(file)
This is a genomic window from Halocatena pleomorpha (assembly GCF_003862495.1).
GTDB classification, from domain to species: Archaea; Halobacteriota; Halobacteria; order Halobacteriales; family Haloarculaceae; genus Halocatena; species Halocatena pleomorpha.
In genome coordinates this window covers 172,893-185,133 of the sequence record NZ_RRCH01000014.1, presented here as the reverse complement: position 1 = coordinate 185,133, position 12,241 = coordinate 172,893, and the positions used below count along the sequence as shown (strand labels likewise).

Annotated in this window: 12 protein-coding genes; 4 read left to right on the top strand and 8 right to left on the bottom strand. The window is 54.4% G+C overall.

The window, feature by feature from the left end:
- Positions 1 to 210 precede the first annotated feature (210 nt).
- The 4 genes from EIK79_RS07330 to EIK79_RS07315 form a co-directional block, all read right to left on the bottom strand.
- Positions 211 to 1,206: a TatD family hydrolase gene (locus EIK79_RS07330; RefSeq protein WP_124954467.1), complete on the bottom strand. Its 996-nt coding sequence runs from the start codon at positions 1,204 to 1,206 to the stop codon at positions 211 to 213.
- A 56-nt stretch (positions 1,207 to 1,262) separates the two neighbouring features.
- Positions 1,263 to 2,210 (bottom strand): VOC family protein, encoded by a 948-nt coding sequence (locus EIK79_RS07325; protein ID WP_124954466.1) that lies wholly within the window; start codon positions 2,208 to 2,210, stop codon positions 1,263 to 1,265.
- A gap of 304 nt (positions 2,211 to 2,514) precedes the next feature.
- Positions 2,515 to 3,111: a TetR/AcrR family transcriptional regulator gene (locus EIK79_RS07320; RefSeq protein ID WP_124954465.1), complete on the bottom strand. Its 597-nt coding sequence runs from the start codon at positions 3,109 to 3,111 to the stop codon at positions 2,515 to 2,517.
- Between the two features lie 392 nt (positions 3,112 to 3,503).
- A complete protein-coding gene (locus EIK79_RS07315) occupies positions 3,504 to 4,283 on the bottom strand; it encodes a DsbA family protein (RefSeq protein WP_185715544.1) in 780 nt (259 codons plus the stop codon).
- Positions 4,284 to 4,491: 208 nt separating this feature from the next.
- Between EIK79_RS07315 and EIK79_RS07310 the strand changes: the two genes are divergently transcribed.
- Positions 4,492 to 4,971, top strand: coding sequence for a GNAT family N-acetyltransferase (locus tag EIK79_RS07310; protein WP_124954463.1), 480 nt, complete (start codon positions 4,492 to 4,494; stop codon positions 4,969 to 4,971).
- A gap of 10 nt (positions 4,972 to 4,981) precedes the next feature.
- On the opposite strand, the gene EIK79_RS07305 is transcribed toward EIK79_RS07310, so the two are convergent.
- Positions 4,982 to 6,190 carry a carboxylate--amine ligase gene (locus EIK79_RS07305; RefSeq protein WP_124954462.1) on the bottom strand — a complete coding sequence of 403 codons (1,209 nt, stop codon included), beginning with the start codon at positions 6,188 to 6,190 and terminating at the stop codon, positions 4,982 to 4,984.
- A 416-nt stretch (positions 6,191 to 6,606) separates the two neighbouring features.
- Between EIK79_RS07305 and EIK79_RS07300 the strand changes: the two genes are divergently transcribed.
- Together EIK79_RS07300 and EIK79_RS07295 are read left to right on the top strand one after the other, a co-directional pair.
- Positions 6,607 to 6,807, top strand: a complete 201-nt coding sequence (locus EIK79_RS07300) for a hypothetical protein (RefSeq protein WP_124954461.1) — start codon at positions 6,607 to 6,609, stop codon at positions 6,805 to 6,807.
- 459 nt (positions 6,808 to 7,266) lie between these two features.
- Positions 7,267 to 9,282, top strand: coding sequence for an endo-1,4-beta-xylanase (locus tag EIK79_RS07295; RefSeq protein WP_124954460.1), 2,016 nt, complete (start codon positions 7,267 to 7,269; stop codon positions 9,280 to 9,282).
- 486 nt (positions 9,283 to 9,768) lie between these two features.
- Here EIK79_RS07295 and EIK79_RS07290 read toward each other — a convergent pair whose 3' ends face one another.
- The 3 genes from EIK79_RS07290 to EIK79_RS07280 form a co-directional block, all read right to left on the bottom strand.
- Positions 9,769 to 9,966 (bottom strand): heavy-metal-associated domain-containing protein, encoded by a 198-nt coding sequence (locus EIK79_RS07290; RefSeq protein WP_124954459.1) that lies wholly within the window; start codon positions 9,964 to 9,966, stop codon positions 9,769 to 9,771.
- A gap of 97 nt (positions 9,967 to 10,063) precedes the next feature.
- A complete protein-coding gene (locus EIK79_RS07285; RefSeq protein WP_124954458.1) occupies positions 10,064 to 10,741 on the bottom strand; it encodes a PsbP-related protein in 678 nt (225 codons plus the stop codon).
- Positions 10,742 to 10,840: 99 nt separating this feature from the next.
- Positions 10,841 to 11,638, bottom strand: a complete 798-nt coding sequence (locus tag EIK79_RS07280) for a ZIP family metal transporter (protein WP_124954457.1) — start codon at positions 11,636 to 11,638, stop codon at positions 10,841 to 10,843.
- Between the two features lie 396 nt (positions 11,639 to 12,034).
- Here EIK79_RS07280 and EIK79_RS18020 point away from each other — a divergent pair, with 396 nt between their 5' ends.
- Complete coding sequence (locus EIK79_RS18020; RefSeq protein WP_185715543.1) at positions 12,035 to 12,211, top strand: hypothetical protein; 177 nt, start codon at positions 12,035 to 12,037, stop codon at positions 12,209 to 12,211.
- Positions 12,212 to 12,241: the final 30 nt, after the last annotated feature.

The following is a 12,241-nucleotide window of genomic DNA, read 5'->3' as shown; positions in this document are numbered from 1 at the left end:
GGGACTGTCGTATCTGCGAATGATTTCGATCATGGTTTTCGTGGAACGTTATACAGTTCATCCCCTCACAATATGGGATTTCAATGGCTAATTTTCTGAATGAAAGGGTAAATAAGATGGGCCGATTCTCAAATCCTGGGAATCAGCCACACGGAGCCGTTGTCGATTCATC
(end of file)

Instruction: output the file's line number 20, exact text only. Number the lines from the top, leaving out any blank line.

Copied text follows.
- Positions 4,982 to 6,190 carry a carboxylate--amine ligase gene (locus EIK79_RS07305; RefSeq protein WP_124954462.1) on the bottom strand — a complete coding sequence of 403 codons (1,209 nt, stop codon included), beginning with the start codon at positions 6,188 to 6,190 and terminating at the stop codon, positions 4,982 to 4,984.